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If you want to move the earth, it would be simpler to just build a open ended tube filled with vacuum a couple of kilometers across that goes all the way to space, then use thousands of coilguns to fire a significant fraction of the earth's mass at greater than escape velocity. Of course, you can only run it for a little bit of each day.

Side effects:

Depletion of fossil fuel reserves assuming you don't build a massive amount of solar first.

Bankruptcy of whoever attempted this.

Likely massive effects on the ecosphere from: disruption of wind patterns, massive amounts of waste heat, destabilized crust where ever you're taking your rock from.

Accelerated global warming if you're using fossil fuels, followed by either extreme global cooling or heating as the earth's new orbit takes it either further away from or to closer to the sun.

Bottom line: Why did you do this?

You could also build a Dyson swarm and power a laser with it that you aim at a mirrored band orbiting earth.

Or better yet just build a stellar engine and use the sun to pull earth along with it.

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If you have that much nuke, I think the easiest way woulf be to split a chunk of Earth' crust off into space.

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Make a small blackhole near/above the Earth surface and accelerate particles throwing them out of the Earth gravity, This will be a jet.

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2 hours ago, kerbiloid said:

Make a small blackhole near/above the Earth surface and accelerate particles throwing them out of the Earth gravity, This will be a jet.

Yeah, just like throwing stuff with rocket engines.

Except you get to be ripped apart by tidal forces.

And the black hole will pull earth around it.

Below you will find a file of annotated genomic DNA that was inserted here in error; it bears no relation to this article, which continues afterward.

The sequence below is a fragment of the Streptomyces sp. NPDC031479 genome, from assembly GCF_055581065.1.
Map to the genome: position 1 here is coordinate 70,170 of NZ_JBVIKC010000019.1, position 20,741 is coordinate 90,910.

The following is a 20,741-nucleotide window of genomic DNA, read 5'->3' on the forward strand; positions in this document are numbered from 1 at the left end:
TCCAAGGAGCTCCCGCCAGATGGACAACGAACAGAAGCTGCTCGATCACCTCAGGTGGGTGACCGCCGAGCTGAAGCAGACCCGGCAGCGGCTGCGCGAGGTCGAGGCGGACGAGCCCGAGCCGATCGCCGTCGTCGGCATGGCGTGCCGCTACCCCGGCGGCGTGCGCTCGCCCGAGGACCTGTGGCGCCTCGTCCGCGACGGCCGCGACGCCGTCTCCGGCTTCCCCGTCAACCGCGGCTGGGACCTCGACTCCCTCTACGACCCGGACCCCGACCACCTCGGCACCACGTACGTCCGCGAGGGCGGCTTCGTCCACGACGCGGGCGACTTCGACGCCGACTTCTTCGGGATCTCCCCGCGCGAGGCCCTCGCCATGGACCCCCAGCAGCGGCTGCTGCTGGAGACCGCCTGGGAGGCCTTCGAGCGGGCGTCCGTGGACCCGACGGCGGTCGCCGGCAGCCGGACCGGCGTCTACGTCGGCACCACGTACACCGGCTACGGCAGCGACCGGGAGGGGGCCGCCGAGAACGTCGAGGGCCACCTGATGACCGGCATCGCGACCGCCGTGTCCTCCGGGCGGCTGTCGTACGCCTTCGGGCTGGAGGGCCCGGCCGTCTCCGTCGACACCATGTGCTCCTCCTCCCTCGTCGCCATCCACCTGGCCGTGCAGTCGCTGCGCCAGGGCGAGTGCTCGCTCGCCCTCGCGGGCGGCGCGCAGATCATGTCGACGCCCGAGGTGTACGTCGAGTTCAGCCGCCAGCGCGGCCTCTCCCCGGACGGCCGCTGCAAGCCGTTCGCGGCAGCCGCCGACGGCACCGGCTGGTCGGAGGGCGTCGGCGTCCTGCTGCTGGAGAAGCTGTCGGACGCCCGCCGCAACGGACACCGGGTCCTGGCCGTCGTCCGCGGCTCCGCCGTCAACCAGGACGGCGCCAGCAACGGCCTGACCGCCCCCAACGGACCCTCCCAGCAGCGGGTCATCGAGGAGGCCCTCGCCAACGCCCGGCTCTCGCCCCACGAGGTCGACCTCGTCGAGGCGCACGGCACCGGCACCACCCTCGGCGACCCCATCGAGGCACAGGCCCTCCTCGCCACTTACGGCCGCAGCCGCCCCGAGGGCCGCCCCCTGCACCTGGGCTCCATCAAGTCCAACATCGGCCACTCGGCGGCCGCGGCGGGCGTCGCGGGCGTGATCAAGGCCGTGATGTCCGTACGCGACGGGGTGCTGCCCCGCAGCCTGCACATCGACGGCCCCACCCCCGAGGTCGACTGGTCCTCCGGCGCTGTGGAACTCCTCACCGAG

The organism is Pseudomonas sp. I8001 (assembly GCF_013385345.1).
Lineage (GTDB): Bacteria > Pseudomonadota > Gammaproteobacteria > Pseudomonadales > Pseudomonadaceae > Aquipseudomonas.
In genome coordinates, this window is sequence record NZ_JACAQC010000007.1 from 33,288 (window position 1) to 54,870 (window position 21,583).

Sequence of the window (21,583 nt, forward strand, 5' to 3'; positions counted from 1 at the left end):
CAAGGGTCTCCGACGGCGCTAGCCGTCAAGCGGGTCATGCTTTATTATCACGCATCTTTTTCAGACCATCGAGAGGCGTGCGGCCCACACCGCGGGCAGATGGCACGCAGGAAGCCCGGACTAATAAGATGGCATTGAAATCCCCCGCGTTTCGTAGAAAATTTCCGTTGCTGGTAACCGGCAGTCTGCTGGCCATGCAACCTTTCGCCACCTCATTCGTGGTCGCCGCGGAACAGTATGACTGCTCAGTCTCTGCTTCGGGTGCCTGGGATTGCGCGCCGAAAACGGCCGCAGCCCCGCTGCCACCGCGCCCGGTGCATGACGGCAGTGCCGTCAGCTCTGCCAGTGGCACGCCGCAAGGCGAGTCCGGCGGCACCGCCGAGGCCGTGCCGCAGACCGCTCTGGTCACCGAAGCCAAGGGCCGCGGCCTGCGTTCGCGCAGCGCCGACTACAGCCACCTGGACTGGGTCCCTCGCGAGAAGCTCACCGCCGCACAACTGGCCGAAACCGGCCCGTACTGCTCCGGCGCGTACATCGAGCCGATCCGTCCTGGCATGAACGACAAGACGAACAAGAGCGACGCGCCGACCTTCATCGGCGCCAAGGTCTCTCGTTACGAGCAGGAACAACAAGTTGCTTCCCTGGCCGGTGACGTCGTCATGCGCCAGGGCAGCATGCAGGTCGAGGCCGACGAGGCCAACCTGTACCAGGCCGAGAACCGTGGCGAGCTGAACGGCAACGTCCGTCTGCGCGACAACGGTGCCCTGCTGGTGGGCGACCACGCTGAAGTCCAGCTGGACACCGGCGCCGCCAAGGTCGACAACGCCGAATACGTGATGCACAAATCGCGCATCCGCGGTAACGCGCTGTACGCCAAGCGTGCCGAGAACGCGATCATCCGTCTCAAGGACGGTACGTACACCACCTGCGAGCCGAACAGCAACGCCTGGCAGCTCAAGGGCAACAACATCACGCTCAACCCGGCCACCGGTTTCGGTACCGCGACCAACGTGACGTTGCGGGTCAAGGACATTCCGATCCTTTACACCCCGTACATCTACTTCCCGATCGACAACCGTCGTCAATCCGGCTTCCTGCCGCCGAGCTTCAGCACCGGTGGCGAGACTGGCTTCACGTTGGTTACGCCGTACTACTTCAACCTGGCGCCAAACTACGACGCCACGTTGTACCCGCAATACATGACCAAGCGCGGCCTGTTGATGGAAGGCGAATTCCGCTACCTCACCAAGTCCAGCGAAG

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1 minute ago, Xd the great said:

Except you get to be ripped apart by tidal forces.

If the hole will be enough small, the process of ripping can last for eons.

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15 hours ago, kerbiloid said:

Alas, forum rules about copyrights restrict me in suggesting of a set of pdfs and an old DOS program with more complex math model of weapon effects and warplan.

No reason I cant post this link, do you mean these?:

http://nuclearweaponarchive.org/Library/Nukesims.html

 

For estimating fireball size, thermal effects and shockwave strength, Nukemap is actually pretty good, it is based on the mathematics shown in the famous document  "The Effects of nuclear Weapons" which I presume is one of the documents you refer to (and if it isnt, it should be). If you ask me the weakest part of it is the googlemaps API because it takes a 2D calculated estimate and plops it down in the real world, whereas the true results would be nowhere near as neat.

Fact is, things like moisture content of the air (variable in 3D and over time), the direction the wind is blowing (variable in 3D and over time), temperature (varia...you see where Im going) amongst other factors, not to mention the topography of the land, can make very significant changes to the effects of a particular detonation and just try and calculate that! 

 

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10 minutes ago, p1t1o said:

do you mean these?:

Yes, this program.
But NRDC pdfs which are its description (the last one of them) are now not for free. (Maybe never were, but I didn't know.)
(Though its script files are very readable, too.)

10 minutes ago, p1t1o said:

fireball size

Simplified formulas (from another source)
Air blast: r = 52 Y0.4, surface blast r = 68 Y0.4. Yield in kt, radius in m.

Edited by kerbiloid

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New sum!

It's estimated that there is about 100 trillion tonnes of Uranium in earth's crust.

Of that, approx 0.72% is fissionable U235.

That's approx 720 trillion kg of fissionable U235.

U235 releases 83 trillion joules per kg when fissioned.

So all the uranium in earth's crust could produce about 60,000 trillion trillion joules.

Earth weighs about 6 trillion trillion kg, therefore we've released about 10,000J/kg.

1kg with a kinetic energy of 10,000J would be travelling at 140m/s, so the velocity of earth powered by uranium fission can't exceed this.

Therefore NERVAs can't significantly move the earth.

Hydrogen bombs and nuclear fusion is required for anything greater.

 

 

Edited by RCgothic